Food Safety Basics for Home Cooks

Food Safety Basics for Home Cooks

I am sure most of you know that I have a passion for food. Something else that is a passion of mine might seen kind of strange, but the two are very related. One could almost say I am obsessed with this other subject; cooking in a clean kitchen. What most people call the “stomach flu” is usually due to eating food that is not properly prepared and then the germs get spread.

When preparing food for yourself and others to eat, it is VITAL that you use some precautions. Cleanliness in the kitchen is not just about wiping things down and doing the dishes. With just a few simple changes, you can make your kitchen a “clean cookin’ machine”!

Food Safety Basics for Home Cooks

First lets start with the basic. It may seem obvious to you, but hand washing is essential when cooking both before, during and after.

Here are some other tips for cooking safely in the kitchen

  • Never “re-use” a cutting board for a different task without washing first, in hot soapy water. Many people just flip over the cutting board and use the same board for chopping both veggies and cutting up meat. This is a huge no-no! This is called cross contamination and is the #1 way food is made unsafe for consumption. I have actually have two different colored boards for these jobs. One is for meats only and the other is for veggies etc. Make sure to disinfect the counter after cutting up something on a board to prevent juices from other foods getting into your RTE (ready-to-eat) foods.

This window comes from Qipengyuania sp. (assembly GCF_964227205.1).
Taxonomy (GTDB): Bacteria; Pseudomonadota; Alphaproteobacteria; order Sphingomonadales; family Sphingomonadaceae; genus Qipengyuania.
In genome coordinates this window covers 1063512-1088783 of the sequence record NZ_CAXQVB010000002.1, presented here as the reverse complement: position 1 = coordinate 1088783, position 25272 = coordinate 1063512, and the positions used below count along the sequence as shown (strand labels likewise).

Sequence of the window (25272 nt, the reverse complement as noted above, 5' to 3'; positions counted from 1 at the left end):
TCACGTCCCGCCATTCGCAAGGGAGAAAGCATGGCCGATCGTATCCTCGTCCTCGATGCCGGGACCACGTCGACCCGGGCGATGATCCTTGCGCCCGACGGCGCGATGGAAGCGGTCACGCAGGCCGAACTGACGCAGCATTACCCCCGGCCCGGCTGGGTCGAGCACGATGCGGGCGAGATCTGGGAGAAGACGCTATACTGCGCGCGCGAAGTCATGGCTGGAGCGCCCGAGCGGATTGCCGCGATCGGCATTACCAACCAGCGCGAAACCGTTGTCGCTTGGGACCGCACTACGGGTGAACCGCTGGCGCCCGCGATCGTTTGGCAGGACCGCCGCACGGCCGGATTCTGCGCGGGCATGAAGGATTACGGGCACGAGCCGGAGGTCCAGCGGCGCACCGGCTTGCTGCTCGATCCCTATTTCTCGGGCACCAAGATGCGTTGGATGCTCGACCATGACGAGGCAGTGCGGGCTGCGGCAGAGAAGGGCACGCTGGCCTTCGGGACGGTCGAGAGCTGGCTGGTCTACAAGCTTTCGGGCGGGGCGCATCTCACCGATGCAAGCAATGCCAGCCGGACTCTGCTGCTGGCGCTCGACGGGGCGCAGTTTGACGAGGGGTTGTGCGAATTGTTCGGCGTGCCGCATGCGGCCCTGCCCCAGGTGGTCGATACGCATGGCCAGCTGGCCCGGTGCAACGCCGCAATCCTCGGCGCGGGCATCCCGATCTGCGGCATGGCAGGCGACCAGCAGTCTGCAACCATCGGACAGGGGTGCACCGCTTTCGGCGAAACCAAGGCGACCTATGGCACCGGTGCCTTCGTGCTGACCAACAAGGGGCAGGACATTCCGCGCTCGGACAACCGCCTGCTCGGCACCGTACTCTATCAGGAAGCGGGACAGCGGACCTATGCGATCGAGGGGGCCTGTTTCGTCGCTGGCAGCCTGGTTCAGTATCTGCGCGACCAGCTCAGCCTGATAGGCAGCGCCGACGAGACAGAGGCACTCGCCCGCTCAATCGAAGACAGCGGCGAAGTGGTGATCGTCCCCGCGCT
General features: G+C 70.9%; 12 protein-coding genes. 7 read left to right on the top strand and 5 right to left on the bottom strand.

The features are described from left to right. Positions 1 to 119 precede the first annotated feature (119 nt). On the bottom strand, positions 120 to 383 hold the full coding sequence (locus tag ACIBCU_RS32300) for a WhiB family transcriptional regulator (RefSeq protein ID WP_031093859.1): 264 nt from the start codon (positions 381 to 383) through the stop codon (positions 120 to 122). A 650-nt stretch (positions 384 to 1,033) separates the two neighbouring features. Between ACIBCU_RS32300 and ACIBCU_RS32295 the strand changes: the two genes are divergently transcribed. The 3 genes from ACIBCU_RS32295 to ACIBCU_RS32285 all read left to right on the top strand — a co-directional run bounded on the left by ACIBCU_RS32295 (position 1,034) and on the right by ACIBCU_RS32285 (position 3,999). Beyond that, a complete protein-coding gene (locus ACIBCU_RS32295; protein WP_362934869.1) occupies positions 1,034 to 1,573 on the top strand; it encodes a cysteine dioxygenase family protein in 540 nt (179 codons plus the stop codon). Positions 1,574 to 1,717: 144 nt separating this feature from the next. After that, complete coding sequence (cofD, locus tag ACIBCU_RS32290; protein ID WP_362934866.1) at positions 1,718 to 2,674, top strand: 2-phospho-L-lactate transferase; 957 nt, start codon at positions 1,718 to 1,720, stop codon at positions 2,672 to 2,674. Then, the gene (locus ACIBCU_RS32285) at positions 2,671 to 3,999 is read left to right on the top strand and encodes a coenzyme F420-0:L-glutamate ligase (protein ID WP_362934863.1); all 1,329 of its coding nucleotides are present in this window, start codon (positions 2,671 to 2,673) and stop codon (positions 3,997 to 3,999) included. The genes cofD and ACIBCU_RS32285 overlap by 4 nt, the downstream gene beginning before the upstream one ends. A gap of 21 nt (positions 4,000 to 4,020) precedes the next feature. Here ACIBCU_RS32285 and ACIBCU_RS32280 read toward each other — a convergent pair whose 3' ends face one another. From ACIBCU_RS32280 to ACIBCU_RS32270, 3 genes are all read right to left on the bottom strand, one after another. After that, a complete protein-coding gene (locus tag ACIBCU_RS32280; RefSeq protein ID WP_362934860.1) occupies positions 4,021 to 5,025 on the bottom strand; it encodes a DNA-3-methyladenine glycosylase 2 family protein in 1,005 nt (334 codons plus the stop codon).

• Keep meat on the bottom of your fridge and always place it on a plate to prevent spillover of juices and blood.
  • NEVER eat food that requires refrigeration if it has sat out at room temp more than 3-4 hours and always cool down food before placing in your fridge (more onĀ  that in another article). If you put hot food in your fridge, it can alter the temp in the fridge and cause spoilage of other foods.
  • NEVER let food thaw on the counter. Sure people have done it and not gotten sick, but why risk it? If food that requires cooking or refrigeration sits out more than 4 hours, it can grow enough bacteria to make you sick even IF you cook it after.
  • When re-heating, always reheat to 165 degrees F internally. Get in the habit of checking foods when you reheat them. If re-heating in a microwave, stop halfway and stir the item to break up any cold spots and distribute the heat evenly an continue microwaving.
  • Make sure you cook meat to proper internal temps. Many people don’t know what the proper temps for foods are so I have included it here for some common foods. It isn’t enough to just visually see that you think it is done. Place a thermometer in the meat and see what temp it stays at for 15 seconds.
  • Don’t just wipe up messes, disinfect them with hot soapy water before moving forward. This goes for your hands, too. If you cut up veggies, wash them thoroughly before moving onto your next task. It only takes 30 seconds!

 

Proper meat temps:

 

For Chicken, always cook to 165 Degrees F

For Ground meat like beef, its 160.

For fish, cook to 145

For Pork, cook to 145.

It is essential that you have a food thermometer. You can get an easy to read digital thermometer for a low cost on Amazon. When I say cook to a certain temperature, it is vital that you do so as bacteria can survive if you don’t.

I suggest keeping this chart from the Food Safety website handy.

 

 

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2 Replies to “Food Safety Basics for Home Cooks”

  1. Some very good tips! I am always surprised at how many people will stick food out on their counter to thaw through out the day!
    Alaina Bullock recently posted..Mia MariuMy Profile

  2. It’s very encouraging to see this topic. My hubby talks about this all the time. His father is a chef so he grew up with the safety rules in the kitchen.

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